AbleCommerce IE10 and Windows 8 problems

by Joe Payne 27. November 2012 11:35

IMPORTANT UPDATE from AbleCommerce

Microsoft has confirmed that there are known issues when using the latest IE10 browser and certain code that might be in Asp.Net 2.0 or Asp.Net 4.0 sites. All AbleCommerce 7.0.x stores are affected by these issues, so you should carefully read the available options and take corrective action.

!. Javascript disabled in IE10 due to outdated browser definitions file

2. ImageButtons do not work in IE10 when using .net 4.0 and older

Microsoft has made an official patch available for one of the issues. It is unknown, at this time, if Microsoft plans to release another patch for the second issue. As such, AbleCommerce is providing a work-around that can be applied to your AbleCommerce store.

You should fix both issues by following the instructions found on the AbleCommerce help site.

http://help.ablecommerce.com/index.htm#upgrades/ac7_aspnet/tech_bulletins/asp.net_2.0_and_4.0_with_ie_10.htm

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ABCPdf Unable to load DLL 'ABCpdf8-64.dll': The specified module could not be found. (Exception from HRESULT: 0x8007007E)

by Joe Payne 31. Augustus 2012 16:28

I use the ABCPdf .Net module quite a bit in projects.  It’s perfect for generating and manipulating PDF files in server-side ASP.Net code.  But more than once, I’ve encountered this error and can’t remember the solution. 

Finally I remembered the cause of the error.  You have to enable 32-bit applications in the IIS application pool here.

Go into IIS Manager and choose Application Pools. Find the app pool assigned to the site running ABCPdf.   Select the App Pool on the left, then click 'Advanced Settings’ on the right side. Now change the Enable 32-bit Applications setting to True and apply.

image

When you’re done, stop and restart your app pool.  Now try your page again.  Hopefully that’ll fix it for you like it did me.

ABCPdf is available at www.websupergoo.com if you have need to stellar PDF manipulation in .Net.

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Tech Support | Personal

Slick little GeoIP feature for the AbleCommerce Order Manager

by Joe Payne 28. Augustus 2012 21:20

Came up with an awesome mod for the Order Manager screen tonight.  It highlights orders that are placed from non-US IP addresses.  This makes it incredibly easy to identify potential fraud orders in your storefront.

This mod works with a local GeoIP database too, so there’s no lookup limits or bandwidth spikes to worry about.

Geographic IP lookups are a dime a dozen on the internet.  But the vast majority of these lookup sites will throttle the number of requests.  This creates a slow and often frustrating limit on the usefulness in a production environment.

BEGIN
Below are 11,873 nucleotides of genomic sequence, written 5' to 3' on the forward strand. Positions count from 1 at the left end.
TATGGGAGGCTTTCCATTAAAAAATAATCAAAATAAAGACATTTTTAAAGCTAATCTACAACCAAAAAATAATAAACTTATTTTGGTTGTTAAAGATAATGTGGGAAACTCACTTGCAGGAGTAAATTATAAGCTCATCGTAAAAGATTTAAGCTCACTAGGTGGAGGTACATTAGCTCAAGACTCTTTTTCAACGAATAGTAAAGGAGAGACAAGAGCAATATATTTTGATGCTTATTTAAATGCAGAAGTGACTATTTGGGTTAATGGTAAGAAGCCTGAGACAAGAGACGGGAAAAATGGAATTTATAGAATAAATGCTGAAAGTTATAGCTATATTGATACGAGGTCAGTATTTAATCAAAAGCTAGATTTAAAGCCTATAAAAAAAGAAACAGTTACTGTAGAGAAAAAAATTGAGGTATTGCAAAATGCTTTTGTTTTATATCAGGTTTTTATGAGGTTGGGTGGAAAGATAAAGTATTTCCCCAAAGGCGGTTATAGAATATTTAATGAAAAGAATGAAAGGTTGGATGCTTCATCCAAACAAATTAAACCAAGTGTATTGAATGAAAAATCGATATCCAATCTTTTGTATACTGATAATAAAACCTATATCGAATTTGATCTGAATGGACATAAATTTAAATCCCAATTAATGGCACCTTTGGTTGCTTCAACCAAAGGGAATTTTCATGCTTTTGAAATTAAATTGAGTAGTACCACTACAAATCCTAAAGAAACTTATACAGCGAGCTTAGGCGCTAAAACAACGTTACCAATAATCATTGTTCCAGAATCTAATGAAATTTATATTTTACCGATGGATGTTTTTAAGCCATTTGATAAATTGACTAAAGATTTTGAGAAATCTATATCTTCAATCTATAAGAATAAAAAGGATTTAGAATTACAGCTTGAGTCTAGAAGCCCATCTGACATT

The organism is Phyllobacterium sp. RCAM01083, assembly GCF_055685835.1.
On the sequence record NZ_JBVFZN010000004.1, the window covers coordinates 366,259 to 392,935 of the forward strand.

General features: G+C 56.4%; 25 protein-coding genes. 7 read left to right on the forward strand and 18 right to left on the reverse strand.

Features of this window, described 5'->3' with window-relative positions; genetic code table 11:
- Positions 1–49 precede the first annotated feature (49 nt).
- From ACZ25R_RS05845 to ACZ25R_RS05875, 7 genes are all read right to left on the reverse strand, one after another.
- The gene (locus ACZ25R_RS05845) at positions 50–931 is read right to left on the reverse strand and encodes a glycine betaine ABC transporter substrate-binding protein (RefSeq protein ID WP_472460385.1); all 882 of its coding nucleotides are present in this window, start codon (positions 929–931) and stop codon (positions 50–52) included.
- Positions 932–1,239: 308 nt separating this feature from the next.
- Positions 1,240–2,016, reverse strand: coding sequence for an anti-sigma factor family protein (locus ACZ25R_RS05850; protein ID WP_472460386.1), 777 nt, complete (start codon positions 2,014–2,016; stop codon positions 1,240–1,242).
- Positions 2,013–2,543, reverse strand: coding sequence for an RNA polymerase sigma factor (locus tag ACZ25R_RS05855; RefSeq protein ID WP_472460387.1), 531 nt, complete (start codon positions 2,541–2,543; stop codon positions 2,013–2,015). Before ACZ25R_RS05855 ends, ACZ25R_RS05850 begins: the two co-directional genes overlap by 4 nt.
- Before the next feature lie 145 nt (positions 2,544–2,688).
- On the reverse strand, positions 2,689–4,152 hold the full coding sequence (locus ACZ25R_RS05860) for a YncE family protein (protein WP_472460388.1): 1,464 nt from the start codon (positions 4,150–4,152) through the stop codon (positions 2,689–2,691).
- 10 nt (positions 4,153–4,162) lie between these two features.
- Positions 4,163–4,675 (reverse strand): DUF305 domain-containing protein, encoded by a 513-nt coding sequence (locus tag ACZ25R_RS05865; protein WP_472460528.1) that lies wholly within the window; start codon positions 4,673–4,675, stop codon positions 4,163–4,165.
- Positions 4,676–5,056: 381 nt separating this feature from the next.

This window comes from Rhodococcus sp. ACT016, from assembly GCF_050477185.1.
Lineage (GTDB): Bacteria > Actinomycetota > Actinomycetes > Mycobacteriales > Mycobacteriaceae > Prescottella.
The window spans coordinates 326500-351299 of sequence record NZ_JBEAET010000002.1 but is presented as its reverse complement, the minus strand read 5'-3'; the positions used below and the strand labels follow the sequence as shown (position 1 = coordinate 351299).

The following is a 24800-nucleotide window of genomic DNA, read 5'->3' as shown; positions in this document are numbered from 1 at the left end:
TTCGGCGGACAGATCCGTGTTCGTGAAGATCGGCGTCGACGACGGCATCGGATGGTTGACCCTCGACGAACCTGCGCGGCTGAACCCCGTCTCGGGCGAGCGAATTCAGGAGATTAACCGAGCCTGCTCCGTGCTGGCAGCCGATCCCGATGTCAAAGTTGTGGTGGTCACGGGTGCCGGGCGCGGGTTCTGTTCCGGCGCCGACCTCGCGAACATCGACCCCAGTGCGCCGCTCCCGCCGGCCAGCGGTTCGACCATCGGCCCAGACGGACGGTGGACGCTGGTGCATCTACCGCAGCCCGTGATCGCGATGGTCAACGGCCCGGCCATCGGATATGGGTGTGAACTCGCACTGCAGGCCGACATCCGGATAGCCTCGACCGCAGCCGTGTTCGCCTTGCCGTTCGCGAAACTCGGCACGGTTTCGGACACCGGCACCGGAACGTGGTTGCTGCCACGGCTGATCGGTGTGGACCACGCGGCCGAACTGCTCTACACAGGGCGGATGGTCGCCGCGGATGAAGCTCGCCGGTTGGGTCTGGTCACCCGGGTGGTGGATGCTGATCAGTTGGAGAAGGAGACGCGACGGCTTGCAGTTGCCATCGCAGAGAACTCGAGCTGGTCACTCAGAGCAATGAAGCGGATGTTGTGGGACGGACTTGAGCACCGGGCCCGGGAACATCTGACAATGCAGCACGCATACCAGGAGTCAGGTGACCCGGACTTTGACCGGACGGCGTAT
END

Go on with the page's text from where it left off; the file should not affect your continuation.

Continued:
By leveraging a local database, it becomes far more efficient (and less costly) to implement GeoIP lookups in your AbleCommerce website.

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General News | AC7 Articles

Changing kit product to regular product breaks checkout

by Joe Payne 20. Julie 2012 21:41

Found an obscure bug this week in AC7.  If you have an existing product configured as a kit, changing it to a regular product (removing all kit components) could break your checkout.  Here’s why:

When Able writes a kit product to the basket, it also writes a value to the KitList field on the basket line item record.  This value tells Able to expect the basket line item to be a Kit product.  Same thing when an item is written to a wishlist.

However, when removing components from a kit product in the catalog, Able doesn’t update any existing basket items for the same ProductId.  So any abandoned baskets still have the a value in the KitList field.

If a shopper adds the product (when it was a kit) to their basket and then returns to purchase it AFTER the ProductId is changed to a regular product, Checkout doesn’t know how to handle this.  the KitList field still has a value, but the original product no longer has any components.  Checkout blows up.

A second way to make this happen is the Reorder button.  Often a shopper will log into their My Account page, view their previous order and click the Reorder button.  However, Able code doesn’t validate the previous order products against the current catalog.  It just assumes if the ProductId still exists, it must be configured the same as it was on the previous order.

So the shopper again winds up with a basket item having a KitList value for a product that no longer has components.  Checkout crashes and shoppers cannot complete the purchase.